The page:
Nexaweb tool reverse-engineers legacy software

Nexaweb Technologies Inc. on Monday released a tool will cut the risk, time and cost of modernizing legacy systems into Web-based applications to better meet evolving business needs, according to its COO.

Although enterprises want to be more agile in the marketplace and adopt new business workflows to leverage the Internet, they are impeded by legacy applications, some of which go back 30 years and are written in older technology like COBOL, Visual Basic, and Delphi, said David McFarlane, Burlington, Mass.-based Nexaweb’s chief operating officer. “The reality is the enterprises literally don’t know how these applications work,” he said.

Businesses very often forfeit modernizing their infrastructures in light of these hurdles, said McFarlane.

The tool, Nexaweb Advance, facilitates various levels in the modernization process including reverse engineering legacy code and capturing it in a standard representation, allowing IT admins to understand how the application actually works.

Besides also identifying redundant code that’s accumulated over the years, the technology allows organizations to compose new functionality and workflow, and design a user interface that, for instance, provides more flexibility and support to end users.

Nexaweb Advance also facilitates secure deployment over the Web.

Transforming an archaic infrastructure into one that supports a Web and services-oriented architecture can help organizations deliver information faster and more efficiently to the knowledge worker, said McFarlane.

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But although enterprises are “unquestionably” gaining more interest in Rich Internet Applications (RIAs), he acknowledged, there are deployment risks specific to RIAs given the different architecture. Compared to a client-server environment, Web-based applications don’t present the same level of control, requiring a different profile for execution, he added.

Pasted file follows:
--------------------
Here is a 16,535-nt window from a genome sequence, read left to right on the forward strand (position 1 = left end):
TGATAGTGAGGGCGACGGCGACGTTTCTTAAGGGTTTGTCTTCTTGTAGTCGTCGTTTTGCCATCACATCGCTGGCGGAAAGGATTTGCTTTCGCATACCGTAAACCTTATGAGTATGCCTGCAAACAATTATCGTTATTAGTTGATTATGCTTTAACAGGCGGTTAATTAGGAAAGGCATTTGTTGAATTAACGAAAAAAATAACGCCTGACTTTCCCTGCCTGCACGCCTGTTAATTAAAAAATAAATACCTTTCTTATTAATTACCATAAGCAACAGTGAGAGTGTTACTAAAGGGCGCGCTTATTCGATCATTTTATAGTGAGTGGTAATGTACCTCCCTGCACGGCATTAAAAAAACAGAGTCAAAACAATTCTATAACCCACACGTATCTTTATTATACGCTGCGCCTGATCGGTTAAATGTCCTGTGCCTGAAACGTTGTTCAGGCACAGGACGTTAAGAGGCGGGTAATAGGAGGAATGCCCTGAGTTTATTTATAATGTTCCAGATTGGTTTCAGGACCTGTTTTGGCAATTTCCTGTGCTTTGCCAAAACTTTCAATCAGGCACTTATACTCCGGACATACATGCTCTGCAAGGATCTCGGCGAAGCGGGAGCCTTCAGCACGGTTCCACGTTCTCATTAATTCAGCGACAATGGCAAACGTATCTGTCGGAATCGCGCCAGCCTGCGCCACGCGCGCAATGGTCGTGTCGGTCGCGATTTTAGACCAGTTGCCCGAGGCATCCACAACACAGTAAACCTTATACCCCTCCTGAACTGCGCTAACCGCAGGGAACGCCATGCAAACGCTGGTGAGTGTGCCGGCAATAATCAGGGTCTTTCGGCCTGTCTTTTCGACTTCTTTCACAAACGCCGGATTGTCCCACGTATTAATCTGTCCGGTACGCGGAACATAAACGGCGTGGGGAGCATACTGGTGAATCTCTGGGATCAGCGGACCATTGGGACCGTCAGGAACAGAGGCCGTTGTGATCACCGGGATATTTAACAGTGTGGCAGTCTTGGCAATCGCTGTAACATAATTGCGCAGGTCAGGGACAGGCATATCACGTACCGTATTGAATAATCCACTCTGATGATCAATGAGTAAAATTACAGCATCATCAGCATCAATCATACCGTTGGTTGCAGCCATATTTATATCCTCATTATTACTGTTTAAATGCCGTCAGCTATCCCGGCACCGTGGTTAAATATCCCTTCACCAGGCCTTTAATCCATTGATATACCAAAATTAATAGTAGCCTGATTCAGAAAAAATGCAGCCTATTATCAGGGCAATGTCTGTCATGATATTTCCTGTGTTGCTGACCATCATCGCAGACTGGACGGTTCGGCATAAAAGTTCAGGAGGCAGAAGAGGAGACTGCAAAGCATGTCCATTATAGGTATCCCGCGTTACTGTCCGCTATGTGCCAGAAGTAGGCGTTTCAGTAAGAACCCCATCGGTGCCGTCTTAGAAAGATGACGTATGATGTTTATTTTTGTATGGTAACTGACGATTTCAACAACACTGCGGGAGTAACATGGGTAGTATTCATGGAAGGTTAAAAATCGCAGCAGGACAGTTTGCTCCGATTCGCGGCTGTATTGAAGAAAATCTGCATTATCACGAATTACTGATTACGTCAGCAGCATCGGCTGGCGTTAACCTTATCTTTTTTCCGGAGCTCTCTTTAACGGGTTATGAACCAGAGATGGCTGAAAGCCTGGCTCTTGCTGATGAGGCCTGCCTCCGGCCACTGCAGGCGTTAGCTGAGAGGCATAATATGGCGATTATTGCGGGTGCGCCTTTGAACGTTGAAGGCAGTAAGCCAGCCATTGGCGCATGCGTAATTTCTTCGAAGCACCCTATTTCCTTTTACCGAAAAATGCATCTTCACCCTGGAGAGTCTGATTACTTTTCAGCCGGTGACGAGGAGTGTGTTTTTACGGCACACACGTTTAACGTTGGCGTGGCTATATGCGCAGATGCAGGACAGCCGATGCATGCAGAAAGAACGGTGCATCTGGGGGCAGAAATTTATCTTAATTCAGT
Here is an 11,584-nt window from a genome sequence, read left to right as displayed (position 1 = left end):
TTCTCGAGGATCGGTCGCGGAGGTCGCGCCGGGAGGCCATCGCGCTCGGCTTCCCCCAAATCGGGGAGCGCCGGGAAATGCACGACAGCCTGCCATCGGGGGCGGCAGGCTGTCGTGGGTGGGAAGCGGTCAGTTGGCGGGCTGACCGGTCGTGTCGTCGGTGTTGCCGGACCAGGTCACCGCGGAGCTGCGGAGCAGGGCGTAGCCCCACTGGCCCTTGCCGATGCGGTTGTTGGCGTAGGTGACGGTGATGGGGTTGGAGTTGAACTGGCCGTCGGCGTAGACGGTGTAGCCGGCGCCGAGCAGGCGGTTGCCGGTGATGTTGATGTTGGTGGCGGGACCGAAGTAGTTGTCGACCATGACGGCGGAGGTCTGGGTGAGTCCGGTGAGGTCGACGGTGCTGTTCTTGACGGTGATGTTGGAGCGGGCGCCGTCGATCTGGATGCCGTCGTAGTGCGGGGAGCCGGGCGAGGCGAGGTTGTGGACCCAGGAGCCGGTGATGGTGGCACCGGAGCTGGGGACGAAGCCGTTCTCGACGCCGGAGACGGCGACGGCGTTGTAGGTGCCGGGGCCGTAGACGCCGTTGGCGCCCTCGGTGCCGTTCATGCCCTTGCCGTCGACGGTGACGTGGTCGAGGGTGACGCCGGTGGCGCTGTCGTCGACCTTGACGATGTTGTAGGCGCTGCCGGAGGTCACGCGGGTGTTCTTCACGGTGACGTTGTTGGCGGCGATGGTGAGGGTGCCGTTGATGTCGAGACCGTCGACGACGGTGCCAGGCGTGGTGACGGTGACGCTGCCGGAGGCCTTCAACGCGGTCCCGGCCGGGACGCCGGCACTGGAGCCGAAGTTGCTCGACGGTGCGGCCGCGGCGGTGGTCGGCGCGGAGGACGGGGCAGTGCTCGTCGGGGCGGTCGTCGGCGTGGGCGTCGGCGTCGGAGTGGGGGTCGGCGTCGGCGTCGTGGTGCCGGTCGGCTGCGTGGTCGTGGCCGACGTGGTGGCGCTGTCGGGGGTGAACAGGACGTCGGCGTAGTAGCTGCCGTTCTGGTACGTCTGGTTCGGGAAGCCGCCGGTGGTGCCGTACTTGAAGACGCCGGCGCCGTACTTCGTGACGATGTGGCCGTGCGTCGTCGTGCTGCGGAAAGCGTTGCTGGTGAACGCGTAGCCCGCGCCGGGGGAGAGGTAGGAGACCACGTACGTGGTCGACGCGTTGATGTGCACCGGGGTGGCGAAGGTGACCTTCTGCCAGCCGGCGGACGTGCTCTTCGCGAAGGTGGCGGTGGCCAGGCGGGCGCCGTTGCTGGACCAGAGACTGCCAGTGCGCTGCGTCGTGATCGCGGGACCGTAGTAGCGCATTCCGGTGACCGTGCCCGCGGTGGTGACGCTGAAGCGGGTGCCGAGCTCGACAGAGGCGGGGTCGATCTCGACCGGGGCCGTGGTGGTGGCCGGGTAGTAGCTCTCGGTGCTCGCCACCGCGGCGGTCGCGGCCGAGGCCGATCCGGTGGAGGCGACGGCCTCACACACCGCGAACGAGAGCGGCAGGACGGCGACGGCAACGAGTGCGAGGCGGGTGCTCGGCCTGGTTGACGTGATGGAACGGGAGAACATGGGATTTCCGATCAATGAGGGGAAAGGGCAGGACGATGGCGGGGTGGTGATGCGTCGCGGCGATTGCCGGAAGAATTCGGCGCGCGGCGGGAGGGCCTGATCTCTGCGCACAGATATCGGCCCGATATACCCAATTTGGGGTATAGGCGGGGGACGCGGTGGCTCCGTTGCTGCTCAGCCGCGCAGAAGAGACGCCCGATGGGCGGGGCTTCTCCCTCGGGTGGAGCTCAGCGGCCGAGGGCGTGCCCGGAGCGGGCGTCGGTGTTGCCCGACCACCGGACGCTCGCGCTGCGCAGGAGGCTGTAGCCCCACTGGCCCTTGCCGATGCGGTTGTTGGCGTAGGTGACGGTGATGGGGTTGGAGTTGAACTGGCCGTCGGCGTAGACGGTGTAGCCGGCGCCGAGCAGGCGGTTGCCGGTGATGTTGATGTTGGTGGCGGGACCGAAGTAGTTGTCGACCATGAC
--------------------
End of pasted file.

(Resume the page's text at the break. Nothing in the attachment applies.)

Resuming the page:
While the technology is useful across the board, it’s generally sought by industries delivering Web services like financial services, said McFarlane. Telecommunications and the public sector, too, he said find the tool useful. “The appeal is pretty universal.”

There is a trend for RIA application adoption among enterprises as end users demand applications “that are much more interactive that start to move away from the rigid browser interfaces that are much more cumbersome to work with,” said Judith Hurwitz, president of Newton, Mass.-based research firm Hurwitz & Associates.

Of course, legacy infrastructure is not an uncommon thing among enterprises, according to Hurwitz. “If you looked under the covers of just about any larger organization… [you are] always going to find technologies that have just not been updated and been there for along time,” she said. The natural tendency is for organizations to stick with what works and to “fix it up” instead of starting anew, she said, adding that some “have been patched so much, they can no longer be patched anymore.”

The problem, though, is maintenance costs begin to rise and the skills to support the old technology become scarce, said Hurwitz.

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